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Articles on Ecology

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Scientists have used author Henry David Thoreau’s notes to inform studies of climate change in eastern Massachusetts. Tom Stohlman/Flickr

By fact-checking Thoreau’s observations at Walden Pond, we showed how old diaries and specimens can inform modern research

Journals, museum collections and other historical sources can provide valuable data for modern ecological studies. But just because a source is old doesn’t make it useful.
A raccoon with a fish at the Corkscrew Swamp Sanctuary in Naples, Fla. Michael Siluk/UCG/Universal Images Group via Getty Images

What is a wetland? An ecologist explains

The US Supreme Court opens its 2022-2023 term with a case that could greatly reduce federal protection for wetlands. Here is what makes these ecosystems valuable.
Maria Elena Paredes, coordinator of the Community Vigilance Committee for the Ashéninka community of Sawawo Hito 40, points to satellite images showing deforestation. Reynaldo Vela/USAID

Indigenous defenders stand between illegal roads and survival of the Amazon rainforest – Brazil’s election could be a turning point

Illegal roads have brought deforestation, fire and other environmental damage to the Amazon. The results of the 2022 presidential runoff could have a major impact for the future.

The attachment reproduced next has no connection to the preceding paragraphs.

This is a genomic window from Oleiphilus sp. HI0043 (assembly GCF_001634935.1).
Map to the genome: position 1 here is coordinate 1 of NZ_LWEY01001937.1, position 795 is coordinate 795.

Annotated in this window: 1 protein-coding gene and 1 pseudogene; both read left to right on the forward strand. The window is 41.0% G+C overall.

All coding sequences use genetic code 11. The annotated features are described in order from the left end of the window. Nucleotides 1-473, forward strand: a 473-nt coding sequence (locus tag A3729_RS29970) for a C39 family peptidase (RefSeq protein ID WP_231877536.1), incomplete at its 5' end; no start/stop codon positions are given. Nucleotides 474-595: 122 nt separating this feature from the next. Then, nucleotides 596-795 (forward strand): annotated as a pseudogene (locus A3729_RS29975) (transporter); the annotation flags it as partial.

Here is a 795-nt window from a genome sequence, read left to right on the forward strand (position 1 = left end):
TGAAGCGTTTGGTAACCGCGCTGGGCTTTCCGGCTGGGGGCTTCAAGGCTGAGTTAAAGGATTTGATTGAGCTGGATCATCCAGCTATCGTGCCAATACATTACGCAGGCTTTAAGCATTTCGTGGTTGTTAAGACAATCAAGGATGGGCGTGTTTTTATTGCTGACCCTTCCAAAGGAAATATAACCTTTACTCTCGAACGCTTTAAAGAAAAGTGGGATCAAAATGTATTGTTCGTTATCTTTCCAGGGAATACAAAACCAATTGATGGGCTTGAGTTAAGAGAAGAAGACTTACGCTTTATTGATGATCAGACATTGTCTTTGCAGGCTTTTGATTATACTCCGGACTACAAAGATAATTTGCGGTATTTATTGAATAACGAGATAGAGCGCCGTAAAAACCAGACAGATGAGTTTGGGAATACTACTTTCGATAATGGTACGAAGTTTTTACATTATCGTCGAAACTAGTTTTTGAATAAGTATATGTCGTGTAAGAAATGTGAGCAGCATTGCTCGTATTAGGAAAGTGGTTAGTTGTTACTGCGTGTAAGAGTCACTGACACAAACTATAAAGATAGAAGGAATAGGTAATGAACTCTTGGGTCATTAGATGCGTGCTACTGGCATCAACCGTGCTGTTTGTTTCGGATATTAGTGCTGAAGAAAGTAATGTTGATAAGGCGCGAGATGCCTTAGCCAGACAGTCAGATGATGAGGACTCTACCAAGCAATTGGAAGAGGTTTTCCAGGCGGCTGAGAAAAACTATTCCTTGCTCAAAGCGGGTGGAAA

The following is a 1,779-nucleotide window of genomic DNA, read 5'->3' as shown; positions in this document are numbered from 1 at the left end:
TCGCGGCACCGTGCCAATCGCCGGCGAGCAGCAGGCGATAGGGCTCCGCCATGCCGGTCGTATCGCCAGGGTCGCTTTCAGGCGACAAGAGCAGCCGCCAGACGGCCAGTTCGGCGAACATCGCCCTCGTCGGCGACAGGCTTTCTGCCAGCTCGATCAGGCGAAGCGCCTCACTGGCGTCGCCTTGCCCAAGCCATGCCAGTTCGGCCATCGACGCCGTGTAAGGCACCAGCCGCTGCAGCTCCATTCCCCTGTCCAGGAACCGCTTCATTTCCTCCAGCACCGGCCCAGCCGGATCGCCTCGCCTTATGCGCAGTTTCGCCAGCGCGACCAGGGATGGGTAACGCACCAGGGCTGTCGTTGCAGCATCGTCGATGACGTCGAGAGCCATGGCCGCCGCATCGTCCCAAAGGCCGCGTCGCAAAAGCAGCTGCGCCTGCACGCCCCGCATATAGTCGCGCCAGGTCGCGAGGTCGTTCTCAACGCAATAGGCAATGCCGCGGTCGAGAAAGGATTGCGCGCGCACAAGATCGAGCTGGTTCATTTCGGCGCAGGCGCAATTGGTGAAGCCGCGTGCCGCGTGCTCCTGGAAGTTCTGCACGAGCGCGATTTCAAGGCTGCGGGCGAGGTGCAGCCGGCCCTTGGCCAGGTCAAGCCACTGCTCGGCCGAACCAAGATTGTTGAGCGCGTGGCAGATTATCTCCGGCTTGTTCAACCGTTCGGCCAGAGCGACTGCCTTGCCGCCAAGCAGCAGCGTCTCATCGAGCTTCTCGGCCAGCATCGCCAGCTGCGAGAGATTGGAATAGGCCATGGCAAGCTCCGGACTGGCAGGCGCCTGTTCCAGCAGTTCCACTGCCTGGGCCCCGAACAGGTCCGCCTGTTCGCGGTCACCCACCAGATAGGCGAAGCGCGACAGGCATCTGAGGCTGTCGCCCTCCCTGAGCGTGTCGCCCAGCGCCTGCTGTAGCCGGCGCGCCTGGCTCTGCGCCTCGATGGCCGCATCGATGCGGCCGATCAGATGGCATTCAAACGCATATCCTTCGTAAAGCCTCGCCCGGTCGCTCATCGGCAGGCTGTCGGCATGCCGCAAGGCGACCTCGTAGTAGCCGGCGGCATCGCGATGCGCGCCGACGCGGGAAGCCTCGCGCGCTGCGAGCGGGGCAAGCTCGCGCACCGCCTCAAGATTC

The round goby is an invasive fish that has become established in the St. Lawrence River over the past two decades, following its introduction into the Great Lakes. (Cristina Charette)

St. Lawrence River zones that are hostile to invasive species can be refuges for native fish

Wetlands can help limit the spread of the voracious round goby, an invasive species that has infiltrated the Great Lakes and has become widespread in the St. Lawrence River.
Sunscreens for sale at a Walgreens drug store. Jeff Greenberg/Universal Images Group via Getty Images

Do chemicals in sunscreens threaten aquatic life? A new report says a thorough assessment is ‘urgently needed,’ while also calling sunscreens essential protection against skin cancer

Rising concern about possible environmental damage from the active ingredients in sunscreens could have ripple effects on public health if it causes people to use less of them.
A study showed that an endangered population of beluga whales in the St. Lawrence River had one of the world’s highest concentrations of the flame retardant, PBDE, in their blubber. (Shutterstock)

Banned flame retardants continue to accumulate in the St. Lawrence River and the whales and fish that live there

Flame retardants are added to consumer products — and end up in the environment and harming aquatic wildlife.

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